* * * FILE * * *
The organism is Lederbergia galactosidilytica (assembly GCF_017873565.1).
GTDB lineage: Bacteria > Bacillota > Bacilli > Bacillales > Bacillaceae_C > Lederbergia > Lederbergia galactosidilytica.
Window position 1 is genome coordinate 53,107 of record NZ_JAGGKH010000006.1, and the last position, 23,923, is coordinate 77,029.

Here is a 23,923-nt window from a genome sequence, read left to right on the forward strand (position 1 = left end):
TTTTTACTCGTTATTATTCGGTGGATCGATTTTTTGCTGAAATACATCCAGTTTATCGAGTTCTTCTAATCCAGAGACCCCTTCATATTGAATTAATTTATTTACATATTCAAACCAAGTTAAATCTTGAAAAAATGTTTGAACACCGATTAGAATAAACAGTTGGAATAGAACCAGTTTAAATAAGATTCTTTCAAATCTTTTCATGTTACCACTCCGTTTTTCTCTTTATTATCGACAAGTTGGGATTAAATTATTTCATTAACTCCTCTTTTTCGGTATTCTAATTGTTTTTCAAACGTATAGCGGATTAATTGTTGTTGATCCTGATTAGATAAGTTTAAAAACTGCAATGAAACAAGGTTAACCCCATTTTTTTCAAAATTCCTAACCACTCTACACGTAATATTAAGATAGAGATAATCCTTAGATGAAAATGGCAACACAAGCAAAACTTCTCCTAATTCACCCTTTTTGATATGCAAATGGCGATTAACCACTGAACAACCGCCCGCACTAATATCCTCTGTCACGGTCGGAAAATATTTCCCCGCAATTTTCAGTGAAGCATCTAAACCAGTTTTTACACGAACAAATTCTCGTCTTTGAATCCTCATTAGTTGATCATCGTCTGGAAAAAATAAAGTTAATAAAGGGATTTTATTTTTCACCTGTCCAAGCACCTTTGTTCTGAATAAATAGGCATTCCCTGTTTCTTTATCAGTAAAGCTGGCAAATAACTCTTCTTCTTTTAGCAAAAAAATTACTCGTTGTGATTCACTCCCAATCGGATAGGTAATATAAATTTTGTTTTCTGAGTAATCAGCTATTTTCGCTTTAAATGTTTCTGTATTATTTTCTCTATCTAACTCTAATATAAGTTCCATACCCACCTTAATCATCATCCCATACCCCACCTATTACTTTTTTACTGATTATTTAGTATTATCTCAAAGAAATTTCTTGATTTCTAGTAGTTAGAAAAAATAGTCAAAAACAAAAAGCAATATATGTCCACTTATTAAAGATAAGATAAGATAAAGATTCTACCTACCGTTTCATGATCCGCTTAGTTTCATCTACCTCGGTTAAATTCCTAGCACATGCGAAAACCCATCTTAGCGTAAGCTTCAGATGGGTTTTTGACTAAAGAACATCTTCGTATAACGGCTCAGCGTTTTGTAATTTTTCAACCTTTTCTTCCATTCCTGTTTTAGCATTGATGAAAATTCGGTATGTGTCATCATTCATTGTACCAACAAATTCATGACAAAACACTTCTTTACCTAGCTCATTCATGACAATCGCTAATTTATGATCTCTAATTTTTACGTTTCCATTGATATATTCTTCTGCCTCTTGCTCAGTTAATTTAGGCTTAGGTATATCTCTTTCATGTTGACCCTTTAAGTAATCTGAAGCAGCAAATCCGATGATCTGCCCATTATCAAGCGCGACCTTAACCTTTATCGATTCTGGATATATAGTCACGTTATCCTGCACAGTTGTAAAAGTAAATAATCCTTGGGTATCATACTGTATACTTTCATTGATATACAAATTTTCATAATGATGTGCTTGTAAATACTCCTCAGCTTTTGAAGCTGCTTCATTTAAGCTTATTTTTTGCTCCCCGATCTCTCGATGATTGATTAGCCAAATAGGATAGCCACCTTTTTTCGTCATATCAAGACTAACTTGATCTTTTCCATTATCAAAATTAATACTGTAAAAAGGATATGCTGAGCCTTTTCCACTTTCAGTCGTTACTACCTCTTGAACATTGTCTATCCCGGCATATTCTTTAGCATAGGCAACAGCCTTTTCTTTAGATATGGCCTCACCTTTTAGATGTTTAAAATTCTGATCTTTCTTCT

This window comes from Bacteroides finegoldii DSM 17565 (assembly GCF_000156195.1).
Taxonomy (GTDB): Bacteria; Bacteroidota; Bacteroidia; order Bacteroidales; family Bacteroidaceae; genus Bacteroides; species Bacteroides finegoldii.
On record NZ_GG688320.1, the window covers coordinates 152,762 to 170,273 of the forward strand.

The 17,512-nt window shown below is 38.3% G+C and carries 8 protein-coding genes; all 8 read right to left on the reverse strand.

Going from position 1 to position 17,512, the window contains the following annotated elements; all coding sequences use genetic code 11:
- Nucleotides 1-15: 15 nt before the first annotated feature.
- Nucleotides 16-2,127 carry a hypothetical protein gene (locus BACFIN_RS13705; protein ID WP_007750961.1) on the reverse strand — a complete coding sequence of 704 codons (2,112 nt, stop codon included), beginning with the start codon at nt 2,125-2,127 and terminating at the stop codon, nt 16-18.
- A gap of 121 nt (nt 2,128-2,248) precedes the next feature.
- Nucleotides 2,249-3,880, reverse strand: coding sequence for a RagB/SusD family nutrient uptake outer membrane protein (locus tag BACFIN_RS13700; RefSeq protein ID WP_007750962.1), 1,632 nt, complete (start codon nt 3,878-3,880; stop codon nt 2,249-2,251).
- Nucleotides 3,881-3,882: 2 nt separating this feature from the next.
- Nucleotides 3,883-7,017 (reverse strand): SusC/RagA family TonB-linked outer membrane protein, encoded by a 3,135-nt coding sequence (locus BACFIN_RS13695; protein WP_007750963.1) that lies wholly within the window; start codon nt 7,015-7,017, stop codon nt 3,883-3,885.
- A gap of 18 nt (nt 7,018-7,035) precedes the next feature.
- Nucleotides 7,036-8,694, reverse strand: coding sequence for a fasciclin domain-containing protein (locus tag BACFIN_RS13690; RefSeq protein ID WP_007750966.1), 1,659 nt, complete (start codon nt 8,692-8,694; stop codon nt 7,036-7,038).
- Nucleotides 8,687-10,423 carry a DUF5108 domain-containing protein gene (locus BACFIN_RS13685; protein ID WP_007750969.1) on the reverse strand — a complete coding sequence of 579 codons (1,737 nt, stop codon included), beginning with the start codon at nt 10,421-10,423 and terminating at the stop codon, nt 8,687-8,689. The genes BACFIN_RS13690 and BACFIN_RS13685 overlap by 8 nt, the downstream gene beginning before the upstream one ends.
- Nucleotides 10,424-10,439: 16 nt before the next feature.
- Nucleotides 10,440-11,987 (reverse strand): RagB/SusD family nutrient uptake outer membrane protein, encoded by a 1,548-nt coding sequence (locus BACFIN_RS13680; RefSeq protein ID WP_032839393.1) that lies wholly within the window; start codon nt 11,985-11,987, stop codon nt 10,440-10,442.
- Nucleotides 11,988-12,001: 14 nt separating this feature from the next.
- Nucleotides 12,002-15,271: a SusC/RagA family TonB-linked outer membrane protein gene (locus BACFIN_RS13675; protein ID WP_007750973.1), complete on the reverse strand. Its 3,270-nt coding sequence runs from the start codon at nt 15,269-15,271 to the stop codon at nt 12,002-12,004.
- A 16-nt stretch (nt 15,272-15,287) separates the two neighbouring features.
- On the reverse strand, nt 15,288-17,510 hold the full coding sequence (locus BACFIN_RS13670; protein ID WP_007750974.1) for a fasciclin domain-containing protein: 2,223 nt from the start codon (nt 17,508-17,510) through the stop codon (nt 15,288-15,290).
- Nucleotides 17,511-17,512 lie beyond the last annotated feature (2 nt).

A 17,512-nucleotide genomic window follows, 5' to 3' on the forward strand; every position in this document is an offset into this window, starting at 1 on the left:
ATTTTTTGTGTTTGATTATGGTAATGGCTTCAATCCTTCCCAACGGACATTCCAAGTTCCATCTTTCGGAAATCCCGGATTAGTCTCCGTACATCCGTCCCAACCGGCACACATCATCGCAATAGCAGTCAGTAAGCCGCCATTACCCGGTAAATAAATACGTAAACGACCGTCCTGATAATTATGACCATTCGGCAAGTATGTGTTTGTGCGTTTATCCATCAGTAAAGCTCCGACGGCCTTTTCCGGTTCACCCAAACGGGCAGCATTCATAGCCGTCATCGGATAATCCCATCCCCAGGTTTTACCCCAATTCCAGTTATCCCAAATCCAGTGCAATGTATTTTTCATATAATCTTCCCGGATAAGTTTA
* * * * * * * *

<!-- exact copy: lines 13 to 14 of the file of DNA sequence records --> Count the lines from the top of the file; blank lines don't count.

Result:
- A gap of 121 nt (nt 2,128-2,248) precedes the next feature.
- Nucleotides 2,249-3,880, reverse strand: coding sequence for a RagB/SusD family nutrient uptake outer membrane protein (locus tag BACFIN_RS13700; RefSeq protein ID WP_007750962.1), 1,632 nt, complete (start codon nt 3,878-3,880; stop codon nt 2,249-2,251).